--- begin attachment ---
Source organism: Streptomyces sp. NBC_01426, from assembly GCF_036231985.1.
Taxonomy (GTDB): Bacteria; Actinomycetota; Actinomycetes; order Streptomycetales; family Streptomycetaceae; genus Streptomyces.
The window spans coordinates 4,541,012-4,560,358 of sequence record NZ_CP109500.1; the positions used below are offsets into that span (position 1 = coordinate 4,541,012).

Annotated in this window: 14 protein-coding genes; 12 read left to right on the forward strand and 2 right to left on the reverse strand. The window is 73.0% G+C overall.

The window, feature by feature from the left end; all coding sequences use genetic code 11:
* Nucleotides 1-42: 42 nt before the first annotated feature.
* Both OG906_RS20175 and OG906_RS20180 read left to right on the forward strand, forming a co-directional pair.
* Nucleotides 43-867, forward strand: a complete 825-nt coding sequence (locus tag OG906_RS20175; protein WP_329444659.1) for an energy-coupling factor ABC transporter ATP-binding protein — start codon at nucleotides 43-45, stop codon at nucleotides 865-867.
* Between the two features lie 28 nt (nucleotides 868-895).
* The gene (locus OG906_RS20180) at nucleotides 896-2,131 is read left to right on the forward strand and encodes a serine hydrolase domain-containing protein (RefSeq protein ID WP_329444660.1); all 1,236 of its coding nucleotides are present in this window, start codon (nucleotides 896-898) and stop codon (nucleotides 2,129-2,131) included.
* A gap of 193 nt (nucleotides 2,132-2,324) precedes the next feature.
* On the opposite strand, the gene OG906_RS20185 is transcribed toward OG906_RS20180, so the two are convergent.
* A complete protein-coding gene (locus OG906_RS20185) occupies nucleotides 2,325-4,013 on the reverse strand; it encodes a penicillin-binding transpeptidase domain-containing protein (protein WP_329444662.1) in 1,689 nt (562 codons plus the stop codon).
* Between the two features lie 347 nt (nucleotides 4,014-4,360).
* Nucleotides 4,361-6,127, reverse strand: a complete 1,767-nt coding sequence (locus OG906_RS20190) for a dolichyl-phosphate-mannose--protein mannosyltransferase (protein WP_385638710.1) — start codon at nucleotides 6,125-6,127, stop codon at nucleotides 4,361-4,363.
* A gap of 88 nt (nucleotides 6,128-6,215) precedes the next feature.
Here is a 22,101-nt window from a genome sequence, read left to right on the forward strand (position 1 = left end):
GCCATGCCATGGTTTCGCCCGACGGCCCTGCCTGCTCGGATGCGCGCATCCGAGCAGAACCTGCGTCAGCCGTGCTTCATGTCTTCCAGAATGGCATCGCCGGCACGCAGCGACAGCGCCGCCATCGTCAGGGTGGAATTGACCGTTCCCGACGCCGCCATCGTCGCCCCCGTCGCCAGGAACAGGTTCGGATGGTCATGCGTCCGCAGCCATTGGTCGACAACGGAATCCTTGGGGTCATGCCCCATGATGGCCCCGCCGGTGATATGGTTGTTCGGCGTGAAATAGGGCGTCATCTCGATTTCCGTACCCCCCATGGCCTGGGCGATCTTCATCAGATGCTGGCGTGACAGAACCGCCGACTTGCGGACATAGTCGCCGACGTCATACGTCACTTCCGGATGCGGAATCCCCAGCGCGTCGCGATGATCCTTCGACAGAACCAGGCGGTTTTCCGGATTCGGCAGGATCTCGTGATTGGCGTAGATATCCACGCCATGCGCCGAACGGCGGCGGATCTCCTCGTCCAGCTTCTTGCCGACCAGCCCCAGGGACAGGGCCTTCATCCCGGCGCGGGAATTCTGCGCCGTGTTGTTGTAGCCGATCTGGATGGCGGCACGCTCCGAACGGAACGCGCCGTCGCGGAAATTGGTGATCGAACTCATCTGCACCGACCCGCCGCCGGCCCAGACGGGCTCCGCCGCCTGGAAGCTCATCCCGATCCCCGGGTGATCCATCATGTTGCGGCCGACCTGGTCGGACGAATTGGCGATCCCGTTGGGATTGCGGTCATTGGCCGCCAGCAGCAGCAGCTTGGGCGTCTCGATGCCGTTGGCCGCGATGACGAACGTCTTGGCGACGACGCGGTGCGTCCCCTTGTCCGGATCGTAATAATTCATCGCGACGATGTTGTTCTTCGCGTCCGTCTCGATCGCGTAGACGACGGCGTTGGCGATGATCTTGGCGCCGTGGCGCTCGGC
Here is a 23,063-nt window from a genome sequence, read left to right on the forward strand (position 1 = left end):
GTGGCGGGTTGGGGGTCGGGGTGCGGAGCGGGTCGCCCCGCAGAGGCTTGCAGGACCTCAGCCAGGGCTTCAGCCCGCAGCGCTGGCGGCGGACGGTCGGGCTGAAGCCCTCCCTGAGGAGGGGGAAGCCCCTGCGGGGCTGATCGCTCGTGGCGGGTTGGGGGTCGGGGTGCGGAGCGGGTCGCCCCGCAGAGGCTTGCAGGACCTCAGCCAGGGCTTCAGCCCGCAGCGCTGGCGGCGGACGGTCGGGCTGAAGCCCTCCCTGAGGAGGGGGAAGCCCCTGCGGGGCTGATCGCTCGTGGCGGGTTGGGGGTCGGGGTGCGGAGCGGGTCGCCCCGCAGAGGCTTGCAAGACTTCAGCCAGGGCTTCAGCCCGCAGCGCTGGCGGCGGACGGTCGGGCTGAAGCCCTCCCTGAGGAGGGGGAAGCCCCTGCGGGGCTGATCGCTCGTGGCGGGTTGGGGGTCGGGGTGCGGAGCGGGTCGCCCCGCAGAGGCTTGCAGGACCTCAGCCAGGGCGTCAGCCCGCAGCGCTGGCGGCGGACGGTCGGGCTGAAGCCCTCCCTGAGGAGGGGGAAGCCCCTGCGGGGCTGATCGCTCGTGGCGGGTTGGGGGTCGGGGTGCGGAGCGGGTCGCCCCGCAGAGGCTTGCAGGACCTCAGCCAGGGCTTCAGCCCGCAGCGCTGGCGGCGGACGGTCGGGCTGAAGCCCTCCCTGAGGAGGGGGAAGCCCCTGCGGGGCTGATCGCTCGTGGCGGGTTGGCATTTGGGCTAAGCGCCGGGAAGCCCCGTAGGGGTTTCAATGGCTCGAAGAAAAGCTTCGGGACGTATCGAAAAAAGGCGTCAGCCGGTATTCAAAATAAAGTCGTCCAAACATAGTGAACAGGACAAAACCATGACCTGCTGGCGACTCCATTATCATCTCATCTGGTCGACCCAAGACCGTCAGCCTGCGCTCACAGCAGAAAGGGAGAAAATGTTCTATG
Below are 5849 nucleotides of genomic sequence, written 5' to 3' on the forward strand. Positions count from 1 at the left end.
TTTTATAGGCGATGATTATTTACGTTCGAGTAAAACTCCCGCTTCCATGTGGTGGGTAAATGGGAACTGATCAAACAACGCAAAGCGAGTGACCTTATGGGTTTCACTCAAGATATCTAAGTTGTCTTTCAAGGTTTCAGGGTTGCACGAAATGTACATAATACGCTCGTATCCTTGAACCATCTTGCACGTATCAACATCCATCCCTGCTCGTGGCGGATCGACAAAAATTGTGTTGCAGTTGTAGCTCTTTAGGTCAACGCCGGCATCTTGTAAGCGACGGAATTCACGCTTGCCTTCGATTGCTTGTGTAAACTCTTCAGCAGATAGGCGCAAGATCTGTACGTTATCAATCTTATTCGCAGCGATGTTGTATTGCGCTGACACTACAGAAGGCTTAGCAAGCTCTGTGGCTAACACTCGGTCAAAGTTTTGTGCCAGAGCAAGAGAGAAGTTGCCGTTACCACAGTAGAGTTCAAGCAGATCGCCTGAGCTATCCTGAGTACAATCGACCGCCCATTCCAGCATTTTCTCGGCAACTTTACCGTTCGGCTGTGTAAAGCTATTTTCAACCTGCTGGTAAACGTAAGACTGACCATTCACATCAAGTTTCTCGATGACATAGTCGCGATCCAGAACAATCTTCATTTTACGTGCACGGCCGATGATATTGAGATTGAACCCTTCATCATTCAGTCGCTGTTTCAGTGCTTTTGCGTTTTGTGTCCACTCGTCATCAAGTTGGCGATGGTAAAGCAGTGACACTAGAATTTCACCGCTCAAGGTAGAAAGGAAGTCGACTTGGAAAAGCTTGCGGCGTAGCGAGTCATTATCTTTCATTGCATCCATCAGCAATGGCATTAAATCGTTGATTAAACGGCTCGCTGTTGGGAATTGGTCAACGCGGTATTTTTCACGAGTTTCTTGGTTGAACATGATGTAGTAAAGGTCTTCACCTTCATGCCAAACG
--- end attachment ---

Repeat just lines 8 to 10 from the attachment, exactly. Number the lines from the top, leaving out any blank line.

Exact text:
* Nucleotides 43-867, forward strand: a complete 825-nt coding sequence (locus tag OG906_RS20175; protein WP_329444659.1) for an energy-coupling factor ABC transporter ATP-binding protein — start codon at nucleotides 43-45, stop codon at nucleotides 865-867.
* Between the two features lie 28 nt (nucleotides 868-895).
* The gene (locus OG906_RS20180) at nucleotides 896-2,131 is read left to right on the forward strand and encodes a serine hydrolase domain-containing protein (RefSeq protein ID WP_329444660.1); all 1,236 of its coding nucleotides are present in this window, start codon (nucleotides 896-898) and stop codon (nucleotides 2,129-2,131) included.